Do I need to provide a pension for my nanny?

Yes. If your nanny…

  • is aged over 22 and under state pension age
  • earns over £10,000 gross per year (that’s £833/month and £192/week)

… then you have to start to provide a pension in the pay period that your ‘Staging Date’ occurs (more on that below). If you don’t, you could be fined by the Pensions Regulator.   

Your employee can opt out of receiving a pension, but there are strict rules around this and you certainly can’t encourage it.

If your nanny earns under £10,000 gross per year, your obligations are only slightly different. You still have to make it possible to join a pension, just without automatically enrolling your nanny in it.  If your nanny’s pay goes above the threshold at any point, they will need to be automatically enrolled (even if it drops back down again). 

Okay, so I have to provide a pension scheme. From when? 

That’s your ‘Staging Date’, and it depends on when you started employing your nanny.   

If you are just employing your nanny for the first time now, you won’t have to provide a pension until November 2017.

If you already employ your nanny, you might have to think about it earlier. The specific dates are: 

  • If you started to employ your nanny between April 2012 and March 2013.... 1 May 2017
  • If you started to employ your nanny between April 2013 and March 2014.... 1 July 2017
  • If you started to employ your nanny between April 2014 and March 2015.... 1 August 2017
  • If you started to employ your nanny between April 2015 and December 2015.... 1 October 2017
  • If you started to employ your nanny between January 2016 and September 2016.... 1 November 2017
  • If you started to employ your nanny between October 2016 and June 2017 .... 1 January 2018
  • If you started to employ your nanny between July 2017 and September 2017.... 1 February 2018

The Pension Regulator writes to employers informing them of their particular date.   

How much is it going to cost to provide my nanny with a pension?

Until April 2018, the minimum employer contribution will be 1% of gross salary above £5824. So if your nanny earns £30,000 per year, the employer contribution would be 1% x (£30,000 - £5824) = £242. The employee would make a similar level of contribution.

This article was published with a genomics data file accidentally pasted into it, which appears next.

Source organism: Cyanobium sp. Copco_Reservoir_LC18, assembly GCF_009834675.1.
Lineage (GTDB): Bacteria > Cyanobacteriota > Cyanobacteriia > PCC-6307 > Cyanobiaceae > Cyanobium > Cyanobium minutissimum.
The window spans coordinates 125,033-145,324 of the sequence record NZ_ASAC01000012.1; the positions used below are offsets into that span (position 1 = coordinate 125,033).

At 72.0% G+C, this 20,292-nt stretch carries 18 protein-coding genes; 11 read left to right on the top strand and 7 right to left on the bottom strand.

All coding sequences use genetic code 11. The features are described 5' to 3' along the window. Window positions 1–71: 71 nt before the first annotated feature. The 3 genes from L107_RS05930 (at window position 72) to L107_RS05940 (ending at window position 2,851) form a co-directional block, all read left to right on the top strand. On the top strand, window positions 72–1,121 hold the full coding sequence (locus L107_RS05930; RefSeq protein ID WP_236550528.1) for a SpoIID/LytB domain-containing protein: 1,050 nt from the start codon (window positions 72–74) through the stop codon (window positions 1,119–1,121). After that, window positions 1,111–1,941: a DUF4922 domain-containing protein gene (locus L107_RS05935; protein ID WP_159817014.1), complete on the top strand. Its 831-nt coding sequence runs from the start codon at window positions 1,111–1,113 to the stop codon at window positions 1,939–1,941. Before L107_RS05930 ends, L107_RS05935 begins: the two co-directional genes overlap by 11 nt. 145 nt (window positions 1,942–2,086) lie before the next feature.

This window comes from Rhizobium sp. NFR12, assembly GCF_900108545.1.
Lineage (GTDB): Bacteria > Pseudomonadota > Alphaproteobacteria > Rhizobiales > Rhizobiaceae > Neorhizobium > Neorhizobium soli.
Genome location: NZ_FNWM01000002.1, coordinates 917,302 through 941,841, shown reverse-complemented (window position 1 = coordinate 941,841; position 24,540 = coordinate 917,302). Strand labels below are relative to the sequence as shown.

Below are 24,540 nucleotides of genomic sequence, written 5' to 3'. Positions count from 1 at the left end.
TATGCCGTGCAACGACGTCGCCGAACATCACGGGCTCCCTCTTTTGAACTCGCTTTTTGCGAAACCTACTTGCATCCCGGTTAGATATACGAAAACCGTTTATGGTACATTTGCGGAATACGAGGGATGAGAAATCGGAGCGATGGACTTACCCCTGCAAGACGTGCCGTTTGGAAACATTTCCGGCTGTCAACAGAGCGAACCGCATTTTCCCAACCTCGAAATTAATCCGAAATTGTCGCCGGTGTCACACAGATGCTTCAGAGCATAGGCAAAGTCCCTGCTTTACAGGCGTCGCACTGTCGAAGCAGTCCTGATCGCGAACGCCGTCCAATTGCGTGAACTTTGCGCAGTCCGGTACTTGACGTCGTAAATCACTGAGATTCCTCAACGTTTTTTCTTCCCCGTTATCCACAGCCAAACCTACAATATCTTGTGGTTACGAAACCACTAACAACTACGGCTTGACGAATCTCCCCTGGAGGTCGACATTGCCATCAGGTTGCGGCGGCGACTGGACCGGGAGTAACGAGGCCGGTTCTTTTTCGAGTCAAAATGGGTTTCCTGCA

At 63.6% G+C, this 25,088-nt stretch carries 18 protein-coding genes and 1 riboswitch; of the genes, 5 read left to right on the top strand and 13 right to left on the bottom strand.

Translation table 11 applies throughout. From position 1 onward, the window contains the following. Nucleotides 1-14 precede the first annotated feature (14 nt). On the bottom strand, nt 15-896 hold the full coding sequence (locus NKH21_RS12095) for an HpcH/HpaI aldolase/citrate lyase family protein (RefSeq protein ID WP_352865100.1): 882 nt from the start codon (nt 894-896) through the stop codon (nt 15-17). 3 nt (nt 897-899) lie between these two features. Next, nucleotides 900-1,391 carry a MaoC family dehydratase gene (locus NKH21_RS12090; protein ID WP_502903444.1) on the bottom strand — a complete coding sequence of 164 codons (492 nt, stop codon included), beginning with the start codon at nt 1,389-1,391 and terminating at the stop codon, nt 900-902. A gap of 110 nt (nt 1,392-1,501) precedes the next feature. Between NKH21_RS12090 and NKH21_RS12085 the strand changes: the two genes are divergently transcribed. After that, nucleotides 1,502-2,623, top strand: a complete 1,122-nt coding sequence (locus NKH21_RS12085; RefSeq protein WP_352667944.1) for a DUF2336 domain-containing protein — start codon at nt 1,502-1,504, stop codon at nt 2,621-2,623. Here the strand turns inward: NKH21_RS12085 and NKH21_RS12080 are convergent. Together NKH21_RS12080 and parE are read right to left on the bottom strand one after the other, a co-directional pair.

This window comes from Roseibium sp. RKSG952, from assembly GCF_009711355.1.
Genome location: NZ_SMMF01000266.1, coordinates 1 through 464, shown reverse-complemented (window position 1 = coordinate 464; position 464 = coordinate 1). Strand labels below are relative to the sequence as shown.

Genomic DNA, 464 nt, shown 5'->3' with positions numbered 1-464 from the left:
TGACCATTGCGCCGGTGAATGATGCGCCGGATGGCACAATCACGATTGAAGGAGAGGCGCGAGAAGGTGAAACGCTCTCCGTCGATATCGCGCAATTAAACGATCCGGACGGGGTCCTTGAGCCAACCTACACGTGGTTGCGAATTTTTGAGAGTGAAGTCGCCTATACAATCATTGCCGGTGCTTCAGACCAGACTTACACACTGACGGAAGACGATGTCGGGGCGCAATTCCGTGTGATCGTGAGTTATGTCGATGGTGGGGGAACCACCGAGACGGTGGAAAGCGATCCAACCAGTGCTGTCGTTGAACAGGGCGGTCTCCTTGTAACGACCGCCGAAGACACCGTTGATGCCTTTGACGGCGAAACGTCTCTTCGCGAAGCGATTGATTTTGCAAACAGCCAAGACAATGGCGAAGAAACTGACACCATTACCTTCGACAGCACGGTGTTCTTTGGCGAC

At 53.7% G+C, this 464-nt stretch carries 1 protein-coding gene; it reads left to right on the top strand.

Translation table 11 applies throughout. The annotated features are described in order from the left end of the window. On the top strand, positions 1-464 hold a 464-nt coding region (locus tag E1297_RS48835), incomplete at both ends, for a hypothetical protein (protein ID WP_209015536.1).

After April 2018, the employer contributions are going to increase to 2% and after April 2019, to 3%.

If you use a specialist nanny pension service to take care of all the administration for you, this will cost you an additional £60-70 per year. 


What do I need to do to sort out the pension?

When you begin employing a nanny, the Pensions Regulator will send you a letter informing you of the date by which you need to offer a pension (your ‘Staging Date’), and asking you to nominate contacts to receive further information from them.

Keep this letter, as it has an important reference number you’ll need later.

You can arrange the pension yourself, or you can pay around £60-70 for a specialist service to do all the admin for you.  Koru Kids can help you arrange the latter as part of our service; if you’d like to do this, let us know. 

Yes, but only after they’ve been automatically enrolled. You’re not allowed to offer any ‘inducement’ to your nanny, nor to give an opt out form. If you’re found to be offering any inducement or other form of undue pressure, you’re liable for substantial penalties.

Can my nanny opt out?

What if my nanny earns less than £5824?

£5824 is the threshold for the scheme being compulsory.

If your nanny earns less than this, you don’t need to set up a scheme, unless the nanny requests it. However, you do still need to give some official correspondence to the nanny, and the Pensions Regulator.

Which pension provider do you use?

We use NEST (National Employment Savings Trust) [LINK], which is the government scheme for small employers.   Over a third of all UK businesses who’ve set up a workplace pension have done so via NEST.

What if my nanny isn't working for me at my Staging Date?

In that case you won’t need to provide a pension. But – as the Pension Regulator doesn’t know that – you’ll still get the letter.

What happens if I don’t offer my nanny a pension when I’m meant to?

You'll be liable for penalties, sorry. There’s an initial fine of £400 for failure to comply with statutory notices, which can be followed by £50 per day if you don’t remedy the situation.